Reading Wood Grain–Don’t Fight the Fibers
Synopsis: Jason Roberts knows lumber (he sells it) and woodworking (he’s been making furniture for years). As a result, he knows reliable ways to read the grain and avoid tearout on all types of wood. As he explains, the cells that grow vertically in the tree, known as fiber, are the key to the whole puzzle. Roberts takes different approaches with different woods, combining clues he gathers from reading rings, rays, vessels, and fiber cells to map out a strategy for smoothing almost any wood without tearout.
Like most woodworkers, I’ve learned about grain direction the hard way. I still remember the sound a beautiful piece of spiderwebbed Brazilian rosewood made when I sent it through a planer with dull knives, nor will I forget seeing it emerge with terrible tearout. I was making a jewelry box for my girlfriend, and I nearly wasted that pricey piece of wood. In the end I had to make the sides much thinner than I wanted.
I’ve now been cutting, drying, and selling high-end lumber for furniture and instruments for more than a decade, and I’ve been making furniture for much longer than that. Along the way I’ve learned a number of reliable ways to read grain and avoid tearout, whether I’m surfacing the wood using power tools or by hand. I’ll help you make the most of your materials and avoid mistakes reading grain.
In this article, I’ll refer collectively to the various longitudinal cells in wood—the ones that grow vertically in the tree—as fiber. Learn how to read the fiber and you’ll head off tearout before it happens. Even when you can’t prevent it completely, you’ll know how to minimize it, making it faster and easier to produce the flat, flawless surfaces that characterize high-end work.
How tearout happens
Trees taper as they grow, and tree trunks aren’t always straight. So when boards are cut out of a log, the fibers often run at an angle to the surface. Wood always wants to split along the fibers. When you plane in the wrong direction, tiny splits dive forward and down ahead of the blade and little chunks of wood lift up and break off, leaving the jagged divots we call tearout.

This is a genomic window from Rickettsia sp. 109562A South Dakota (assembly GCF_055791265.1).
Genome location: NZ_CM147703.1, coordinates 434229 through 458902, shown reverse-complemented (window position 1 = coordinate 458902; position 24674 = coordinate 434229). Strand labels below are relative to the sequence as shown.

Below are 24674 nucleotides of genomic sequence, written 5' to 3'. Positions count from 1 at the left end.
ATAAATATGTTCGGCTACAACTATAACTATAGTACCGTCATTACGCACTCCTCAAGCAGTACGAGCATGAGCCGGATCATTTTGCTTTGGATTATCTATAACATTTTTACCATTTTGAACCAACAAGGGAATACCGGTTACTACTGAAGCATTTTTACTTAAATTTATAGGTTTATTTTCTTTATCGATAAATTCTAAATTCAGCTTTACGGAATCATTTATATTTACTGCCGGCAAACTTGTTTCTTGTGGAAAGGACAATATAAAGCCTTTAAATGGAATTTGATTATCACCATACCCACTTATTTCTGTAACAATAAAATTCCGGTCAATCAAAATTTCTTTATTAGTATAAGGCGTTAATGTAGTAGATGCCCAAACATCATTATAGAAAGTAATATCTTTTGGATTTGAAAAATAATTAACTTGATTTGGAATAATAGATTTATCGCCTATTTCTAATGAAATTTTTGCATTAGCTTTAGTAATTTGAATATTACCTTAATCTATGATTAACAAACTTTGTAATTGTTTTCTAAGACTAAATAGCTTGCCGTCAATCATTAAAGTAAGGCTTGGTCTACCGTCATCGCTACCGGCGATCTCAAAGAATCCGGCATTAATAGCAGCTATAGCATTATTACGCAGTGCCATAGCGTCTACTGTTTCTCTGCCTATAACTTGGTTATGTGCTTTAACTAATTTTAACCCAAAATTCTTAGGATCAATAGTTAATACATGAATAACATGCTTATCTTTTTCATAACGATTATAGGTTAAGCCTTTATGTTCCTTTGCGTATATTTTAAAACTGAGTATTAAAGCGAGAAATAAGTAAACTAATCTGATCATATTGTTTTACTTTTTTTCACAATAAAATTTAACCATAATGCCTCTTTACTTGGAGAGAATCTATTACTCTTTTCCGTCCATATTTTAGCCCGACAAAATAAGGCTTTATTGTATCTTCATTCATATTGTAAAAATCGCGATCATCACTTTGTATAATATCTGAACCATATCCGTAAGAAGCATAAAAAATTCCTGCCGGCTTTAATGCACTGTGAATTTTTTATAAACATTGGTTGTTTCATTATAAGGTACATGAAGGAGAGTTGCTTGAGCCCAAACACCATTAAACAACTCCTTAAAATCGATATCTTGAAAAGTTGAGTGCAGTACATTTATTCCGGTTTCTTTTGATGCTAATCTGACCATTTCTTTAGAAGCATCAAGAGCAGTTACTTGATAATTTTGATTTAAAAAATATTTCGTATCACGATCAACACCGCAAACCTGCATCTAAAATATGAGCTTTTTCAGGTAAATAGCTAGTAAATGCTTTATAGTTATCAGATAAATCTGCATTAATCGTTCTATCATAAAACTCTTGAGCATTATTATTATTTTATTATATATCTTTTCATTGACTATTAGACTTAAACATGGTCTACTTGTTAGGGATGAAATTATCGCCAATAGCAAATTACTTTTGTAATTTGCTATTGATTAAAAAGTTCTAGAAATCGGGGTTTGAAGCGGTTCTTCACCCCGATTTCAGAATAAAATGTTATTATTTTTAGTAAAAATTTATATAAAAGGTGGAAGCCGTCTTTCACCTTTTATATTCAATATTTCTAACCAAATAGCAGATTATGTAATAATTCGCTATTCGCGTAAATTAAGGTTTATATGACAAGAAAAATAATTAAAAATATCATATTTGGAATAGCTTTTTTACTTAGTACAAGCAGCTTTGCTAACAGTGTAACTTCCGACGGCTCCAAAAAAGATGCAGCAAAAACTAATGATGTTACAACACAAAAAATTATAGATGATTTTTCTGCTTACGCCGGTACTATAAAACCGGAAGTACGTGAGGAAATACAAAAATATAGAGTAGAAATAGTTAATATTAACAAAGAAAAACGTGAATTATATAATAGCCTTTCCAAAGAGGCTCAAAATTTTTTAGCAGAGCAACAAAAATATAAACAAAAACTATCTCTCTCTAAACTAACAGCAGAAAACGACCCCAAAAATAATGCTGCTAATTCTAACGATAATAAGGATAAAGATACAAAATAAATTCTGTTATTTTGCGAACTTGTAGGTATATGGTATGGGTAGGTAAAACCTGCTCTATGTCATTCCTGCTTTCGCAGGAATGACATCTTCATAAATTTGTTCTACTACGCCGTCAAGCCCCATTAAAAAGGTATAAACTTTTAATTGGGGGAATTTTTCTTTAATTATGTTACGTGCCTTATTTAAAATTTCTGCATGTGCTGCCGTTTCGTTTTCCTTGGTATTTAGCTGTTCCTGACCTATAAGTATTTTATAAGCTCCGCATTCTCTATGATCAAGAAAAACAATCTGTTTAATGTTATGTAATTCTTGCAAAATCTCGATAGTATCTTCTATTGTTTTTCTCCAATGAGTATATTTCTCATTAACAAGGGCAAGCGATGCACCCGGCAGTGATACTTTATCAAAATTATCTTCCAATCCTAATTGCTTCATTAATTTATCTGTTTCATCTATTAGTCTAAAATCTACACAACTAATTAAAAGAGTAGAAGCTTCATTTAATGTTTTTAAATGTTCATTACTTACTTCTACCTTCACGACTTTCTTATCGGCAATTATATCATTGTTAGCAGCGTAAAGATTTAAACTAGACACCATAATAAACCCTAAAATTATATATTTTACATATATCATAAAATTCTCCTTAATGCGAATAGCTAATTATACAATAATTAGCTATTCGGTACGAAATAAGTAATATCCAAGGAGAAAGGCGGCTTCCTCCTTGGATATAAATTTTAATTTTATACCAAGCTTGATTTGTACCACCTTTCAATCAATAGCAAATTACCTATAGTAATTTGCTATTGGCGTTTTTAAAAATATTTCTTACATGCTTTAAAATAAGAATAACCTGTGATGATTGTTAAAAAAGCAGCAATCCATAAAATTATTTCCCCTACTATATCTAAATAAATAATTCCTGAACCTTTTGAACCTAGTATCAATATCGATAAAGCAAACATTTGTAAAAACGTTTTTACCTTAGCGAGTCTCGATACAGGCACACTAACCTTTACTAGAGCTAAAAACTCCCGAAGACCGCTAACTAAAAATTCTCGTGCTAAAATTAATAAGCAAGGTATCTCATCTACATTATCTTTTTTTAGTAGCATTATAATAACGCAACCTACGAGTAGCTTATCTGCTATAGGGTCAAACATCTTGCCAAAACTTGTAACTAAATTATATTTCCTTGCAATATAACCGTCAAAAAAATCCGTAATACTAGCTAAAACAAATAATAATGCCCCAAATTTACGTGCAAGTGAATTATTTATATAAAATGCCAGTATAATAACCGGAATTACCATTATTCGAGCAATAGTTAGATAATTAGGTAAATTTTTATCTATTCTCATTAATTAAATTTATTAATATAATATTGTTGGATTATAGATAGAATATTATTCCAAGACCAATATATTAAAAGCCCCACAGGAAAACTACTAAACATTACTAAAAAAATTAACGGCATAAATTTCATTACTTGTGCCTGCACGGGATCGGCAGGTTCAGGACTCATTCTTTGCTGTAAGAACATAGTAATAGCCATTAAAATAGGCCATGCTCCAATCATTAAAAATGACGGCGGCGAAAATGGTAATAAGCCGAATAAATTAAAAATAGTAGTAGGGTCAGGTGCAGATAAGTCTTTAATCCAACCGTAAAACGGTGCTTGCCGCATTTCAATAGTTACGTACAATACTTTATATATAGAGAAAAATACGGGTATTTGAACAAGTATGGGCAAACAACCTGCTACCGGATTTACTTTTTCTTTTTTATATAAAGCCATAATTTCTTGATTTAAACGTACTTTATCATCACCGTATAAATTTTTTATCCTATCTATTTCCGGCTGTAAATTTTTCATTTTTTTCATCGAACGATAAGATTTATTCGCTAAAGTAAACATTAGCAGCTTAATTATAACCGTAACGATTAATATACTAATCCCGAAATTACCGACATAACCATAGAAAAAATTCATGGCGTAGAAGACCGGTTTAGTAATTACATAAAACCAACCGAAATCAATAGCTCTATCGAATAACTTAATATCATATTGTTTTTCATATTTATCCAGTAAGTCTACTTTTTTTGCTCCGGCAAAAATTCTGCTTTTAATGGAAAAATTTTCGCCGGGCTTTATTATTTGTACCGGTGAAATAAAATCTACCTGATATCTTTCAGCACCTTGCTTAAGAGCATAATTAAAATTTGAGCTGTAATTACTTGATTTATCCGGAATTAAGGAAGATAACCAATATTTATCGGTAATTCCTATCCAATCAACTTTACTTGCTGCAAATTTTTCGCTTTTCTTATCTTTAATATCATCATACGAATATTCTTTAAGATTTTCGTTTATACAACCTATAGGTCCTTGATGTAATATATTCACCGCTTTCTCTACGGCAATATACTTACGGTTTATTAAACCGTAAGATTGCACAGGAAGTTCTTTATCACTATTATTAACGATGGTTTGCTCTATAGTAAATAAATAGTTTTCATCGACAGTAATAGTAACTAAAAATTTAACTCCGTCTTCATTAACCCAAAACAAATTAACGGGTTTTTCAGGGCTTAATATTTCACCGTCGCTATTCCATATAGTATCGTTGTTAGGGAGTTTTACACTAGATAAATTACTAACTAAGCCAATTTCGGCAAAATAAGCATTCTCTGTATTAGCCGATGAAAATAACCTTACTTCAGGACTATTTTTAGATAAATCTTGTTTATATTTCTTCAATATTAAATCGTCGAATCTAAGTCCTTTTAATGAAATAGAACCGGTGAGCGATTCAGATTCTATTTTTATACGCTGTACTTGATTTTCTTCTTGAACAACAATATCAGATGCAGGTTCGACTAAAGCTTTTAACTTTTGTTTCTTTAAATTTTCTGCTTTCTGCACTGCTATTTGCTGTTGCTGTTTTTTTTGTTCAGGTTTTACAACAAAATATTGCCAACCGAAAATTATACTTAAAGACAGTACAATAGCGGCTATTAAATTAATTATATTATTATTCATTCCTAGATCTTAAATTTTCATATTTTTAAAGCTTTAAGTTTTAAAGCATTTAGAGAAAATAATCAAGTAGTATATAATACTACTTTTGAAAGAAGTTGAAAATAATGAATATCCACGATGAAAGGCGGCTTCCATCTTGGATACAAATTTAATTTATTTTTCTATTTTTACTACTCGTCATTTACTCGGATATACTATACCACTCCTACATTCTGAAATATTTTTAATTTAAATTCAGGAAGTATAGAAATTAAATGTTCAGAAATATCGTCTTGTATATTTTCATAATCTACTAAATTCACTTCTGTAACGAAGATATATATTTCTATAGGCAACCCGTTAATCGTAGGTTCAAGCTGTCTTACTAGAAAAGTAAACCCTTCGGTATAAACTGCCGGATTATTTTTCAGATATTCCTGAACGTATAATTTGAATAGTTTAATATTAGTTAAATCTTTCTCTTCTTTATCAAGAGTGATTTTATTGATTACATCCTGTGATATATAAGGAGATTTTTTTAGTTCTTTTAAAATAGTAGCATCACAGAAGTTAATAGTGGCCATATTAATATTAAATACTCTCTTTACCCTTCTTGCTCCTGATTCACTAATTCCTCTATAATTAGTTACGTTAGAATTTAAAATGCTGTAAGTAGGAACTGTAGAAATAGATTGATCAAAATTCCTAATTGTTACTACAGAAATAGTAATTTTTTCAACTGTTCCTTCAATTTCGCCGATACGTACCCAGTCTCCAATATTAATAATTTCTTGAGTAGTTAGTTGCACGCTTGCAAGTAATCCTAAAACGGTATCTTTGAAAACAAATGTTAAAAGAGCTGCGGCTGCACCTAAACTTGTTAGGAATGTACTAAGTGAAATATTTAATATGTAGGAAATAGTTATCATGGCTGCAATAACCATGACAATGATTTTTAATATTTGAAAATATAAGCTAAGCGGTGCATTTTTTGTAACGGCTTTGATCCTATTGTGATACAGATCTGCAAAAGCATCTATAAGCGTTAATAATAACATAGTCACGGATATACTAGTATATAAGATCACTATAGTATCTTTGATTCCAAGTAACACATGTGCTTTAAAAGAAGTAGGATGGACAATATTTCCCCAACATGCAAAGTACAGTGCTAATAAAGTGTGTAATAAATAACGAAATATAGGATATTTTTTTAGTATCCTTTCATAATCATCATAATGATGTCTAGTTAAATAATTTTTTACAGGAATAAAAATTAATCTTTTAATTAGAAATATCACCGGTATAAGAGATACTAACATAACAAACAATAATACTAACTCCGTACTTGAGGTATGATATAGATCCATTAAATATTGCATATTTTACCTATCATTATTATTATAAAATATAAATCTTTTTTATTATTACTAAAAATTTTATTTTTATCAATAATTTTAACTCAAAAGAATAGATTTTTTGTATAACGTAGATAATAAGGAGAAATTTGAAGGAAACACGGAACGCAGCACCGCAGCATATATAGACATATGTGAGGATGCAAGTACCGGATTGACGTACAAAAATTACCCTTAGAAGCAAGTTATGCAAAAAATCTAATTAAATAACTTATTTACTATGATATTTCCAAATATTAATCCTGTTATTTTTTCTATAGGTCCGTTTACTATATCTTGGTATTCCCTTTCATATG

Joint, plane, or handplane the board in the right direction, and the fibers will lie down nicely and cut cleanly. Whether the board is riftsawn, quartersawn, or flatsawn, reading the fiber direction and approaching it correctly is the key.
Of course, wood is an organic material, and not all boards can be planed cleanly in one direction. Trees crook and twist, branches and knots intervene, and grain sometimes changes direction along the length of a board. Some tearout is inevitable.
In fact, some boards are hard to plane cleanly in any direction. Figured woods are especially tricky, with curly figure, burls, and bird’s-eyes. Exotic woods with interlocking grain are also tough. And in some woods the rays are prone to tearout no matter which direction you plane or cut. There are boards with straight grain, mostly parallel to the surface, that won’t tear out no matter what you do. Air-dried wood is also forgiving, even when it’s figured.